IMPORTANT PRACTICE NOTE: The use of the doctrine of estoppel on the facts presented in this article is only a temporary solution. If a representative of the bank told you to stop paying and then declared you in default and foreclose it is unfair and that is exactly why we have the doctrine of estoppel. However, on these facts, the doctrine can only be applied for as long as the issue of modification or settlement is on the table. Whether it can be bootstrapped into an action for slander of title or breach of contract is an issue that will be decided by the courts.
My opinion is that on these facts the doctrine of estoppel will not serve as the foundation for an action for slander of title or breach of contract.
However, my opinion is that a lawsuit for intentional interference in the contractual rights of another could be brought if an intermediary between you and the servicer or between you and the creditor instructed you to stop making payments if you wish to seek a modification or settlement.
If you are making that allegation you obviously want to say that the party who made that representation fraudulently induced you to believe that they have the authority to do it, but in fact lacked that authority inasmuch as the sub servicer is almost certainly going to deny that they had the authority to make such representations. In discovery the truth will come out — the representative had been instructed to make those representations to homeowners by a sub servicer who lacked actual authority to make collections or decisions concerning the disposition of the loan because the entire paper trail of the securitization chain was false. This will enable you to sue both the representative and the sub servicer who gave the instruction. (Make sure you seek the advice of an attorney who is licensed in the jurisdiction in which a property is located and is familiar with these issues and does research to corroborate and fortify the arguments).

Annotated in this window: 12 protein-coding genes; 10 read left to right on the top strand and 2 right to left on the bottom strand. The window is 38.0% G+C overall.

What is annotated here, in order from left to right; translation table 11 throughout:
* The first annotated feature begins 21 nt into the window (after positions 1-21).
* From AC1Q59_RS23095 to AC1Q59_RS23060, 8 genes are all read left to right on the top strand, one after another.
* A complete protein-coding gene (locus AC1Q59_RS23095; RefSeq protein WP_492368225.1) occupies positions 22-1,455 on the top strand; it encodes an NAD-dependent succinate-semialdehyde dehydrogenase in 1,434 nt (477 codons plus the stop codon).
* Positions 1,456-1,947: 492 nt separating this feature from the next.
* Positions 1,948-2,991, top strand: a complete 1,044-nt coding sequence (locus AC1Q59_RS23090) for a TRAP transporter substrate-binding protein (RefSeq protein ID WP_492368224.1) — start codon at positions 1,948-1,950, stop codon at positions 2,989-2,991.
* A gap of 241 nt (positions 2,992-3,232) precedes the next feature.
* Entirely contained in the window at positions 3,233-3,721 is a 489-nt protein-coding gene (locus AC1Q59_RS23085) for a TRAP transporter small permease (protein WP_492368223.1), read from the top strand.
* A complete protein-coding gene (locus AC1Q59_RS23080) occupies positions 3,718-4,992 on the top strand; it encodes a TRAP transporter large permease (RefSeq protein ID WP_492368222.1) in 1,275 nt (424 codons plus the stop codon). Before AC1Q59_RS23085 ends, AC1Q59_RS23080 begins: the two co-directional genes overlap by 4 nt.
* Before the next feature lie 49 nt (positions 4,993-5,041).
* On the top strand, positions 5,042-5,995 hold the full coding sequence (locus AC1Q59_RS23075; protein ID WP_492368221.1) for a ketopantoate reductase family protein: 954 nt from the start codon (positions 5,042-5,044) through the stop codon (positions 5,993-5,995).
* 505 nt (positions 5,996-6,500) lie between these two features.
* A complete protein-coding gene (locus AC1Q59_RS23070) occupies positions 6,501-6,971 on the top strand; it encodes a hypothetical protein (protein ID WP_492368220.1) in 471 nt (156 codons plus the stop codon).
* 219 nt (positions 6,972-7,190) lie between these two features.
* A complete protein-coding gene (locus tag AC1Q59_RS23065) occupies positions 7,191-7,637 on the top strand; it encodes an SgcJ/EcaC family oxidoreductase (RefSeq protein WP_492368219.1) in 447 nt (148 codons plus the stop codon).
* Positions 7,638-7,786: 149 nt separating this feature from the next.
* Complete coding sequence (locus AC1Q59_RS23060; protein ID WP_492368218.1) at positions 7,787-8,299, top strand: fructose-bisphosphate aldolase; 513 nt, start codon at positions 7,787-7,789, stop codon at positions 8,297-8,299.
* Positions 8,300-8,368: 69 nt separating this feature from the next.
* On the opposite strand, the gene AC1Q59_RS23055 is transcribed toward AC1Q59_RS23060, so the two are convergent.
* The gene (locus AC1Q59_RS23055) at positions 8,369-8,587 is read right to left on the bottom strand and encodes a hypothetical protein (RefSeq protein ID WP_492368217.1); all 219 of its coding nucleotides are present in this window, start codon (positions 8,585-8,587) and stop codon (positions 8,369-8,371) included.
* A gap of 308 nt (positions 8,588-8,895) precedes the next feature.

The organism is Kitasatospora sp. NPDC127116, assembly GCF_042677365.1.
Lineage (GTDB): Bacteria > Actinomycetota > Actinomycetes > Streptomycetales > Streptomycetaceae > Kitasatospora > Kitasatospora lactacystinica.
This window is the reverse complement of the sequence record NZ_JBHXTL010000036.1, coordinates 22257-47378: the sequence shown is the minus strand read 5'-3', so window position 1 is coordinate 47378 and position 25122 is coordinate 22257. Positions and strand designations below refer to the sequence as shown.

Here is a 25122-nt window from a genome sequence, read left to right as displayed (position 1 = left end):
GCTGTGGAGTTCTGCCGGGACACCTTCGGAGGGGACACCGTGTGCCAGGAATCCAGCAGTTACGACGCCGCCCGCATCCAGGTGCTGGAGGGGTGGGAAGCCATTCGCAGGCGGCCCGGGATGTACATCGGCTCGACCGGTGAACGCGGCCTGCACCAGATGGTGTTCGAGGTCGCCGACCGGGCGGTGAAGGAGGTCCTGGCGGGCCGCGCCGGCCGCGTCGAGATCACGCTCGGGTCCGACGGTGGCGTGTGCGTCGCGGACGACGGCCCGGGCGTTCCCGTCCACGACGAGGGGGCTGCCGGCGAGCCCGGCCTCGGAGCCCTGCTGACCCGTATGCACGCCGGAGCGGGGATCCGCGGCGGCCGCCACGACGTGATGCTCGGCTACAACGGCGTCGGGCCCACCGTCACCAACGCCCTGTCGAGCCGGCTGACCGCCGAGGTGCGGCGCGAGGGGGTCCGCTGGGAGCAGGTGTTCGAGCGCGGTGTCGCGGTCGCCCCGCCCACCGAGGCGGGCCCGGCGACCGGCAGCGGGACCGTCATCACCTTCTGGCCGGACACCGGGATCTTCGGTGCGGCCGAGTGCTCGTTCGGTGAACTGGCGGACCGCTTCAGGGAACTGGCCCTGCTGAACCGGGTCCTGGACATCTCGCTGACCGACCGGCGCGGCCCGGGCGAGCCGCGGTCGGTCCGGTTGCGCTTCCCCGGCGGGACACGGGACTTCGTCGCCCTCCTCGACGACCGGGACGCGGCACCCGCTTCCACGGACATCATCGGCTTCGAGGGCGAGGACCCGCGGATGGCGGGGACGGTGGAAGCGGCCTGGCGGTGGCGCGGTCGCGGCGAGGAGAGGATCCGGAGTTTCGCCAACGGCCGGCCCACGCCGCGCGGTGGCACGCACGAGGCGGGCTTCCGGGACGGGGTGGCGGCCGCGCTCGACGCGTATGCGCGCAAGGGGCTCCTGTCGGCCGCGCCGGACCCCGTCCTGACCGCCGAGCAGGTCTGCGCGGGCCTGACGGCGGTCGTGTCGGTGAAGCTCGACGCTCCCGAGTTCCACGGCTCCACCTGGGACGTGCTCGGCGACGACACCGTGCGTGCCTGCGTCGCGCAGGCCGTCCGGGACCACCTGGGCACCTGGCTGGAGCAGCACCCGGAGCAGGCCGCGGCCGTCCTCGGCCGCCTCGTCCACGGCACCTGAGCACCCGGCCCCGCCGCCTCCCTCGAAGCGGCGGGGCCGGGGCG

If you then received a declaration of default, notice of sale or a foreclosure lawsuit it could be argued that the intermediary was not a party with whom the homeowner was in privity. This argument would be fortified by a denial from the sub servicer that the intermediary had any authority make that statement.
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EDITOR’S ANALYSIS AND COMMENT: Judges seem to find it hard to believe that a creditor would tell the borrower to stop making payments. It sounds ridiculous. But the fact remains that the majority of the homeowners who have been declared in default were told exactly that by a representative with apparent authority to speak for the sub servicer and apparent authority to speak for the creditor.
I would suggest that anyone reading this article who has received that instruction from a person, party or institution draft an affidavit that is notarized that can be used by other parties to show the judge that this is a pattern of conduct that permeates the entire foreclosure industry. You can send those affidavits to me at NeilFGarfield@Hotmail.com and without charge we will make those available to any lawyer or pro se litigant in need of those affidavits. And by the way, let your lawyer draft the affidavit and retain an original copy which means you should be signing two of them each of which is notarized separately.
Those affidavits should include any information regarding subsequent correspondence, telephone calls or instructions from the same or different representative of the alleged sub servicer or creditor. And it should include any events in which the sub servicer claim to have lost your submission of documents that were requested. As a practice hand, it is my opinion that no such submission should be made without a specific offer from the homeowner certified by a real estate professional.
This can subsequently be used as corroboration of the allegation that sub servicer neither considered the modification request or the modification proposal. In addition it will fortify the allegation that the creditor was never informed of the offer and that therefore the sub servicer or representative is in violation of the laws of the nation and potentially of the state in which the property is located.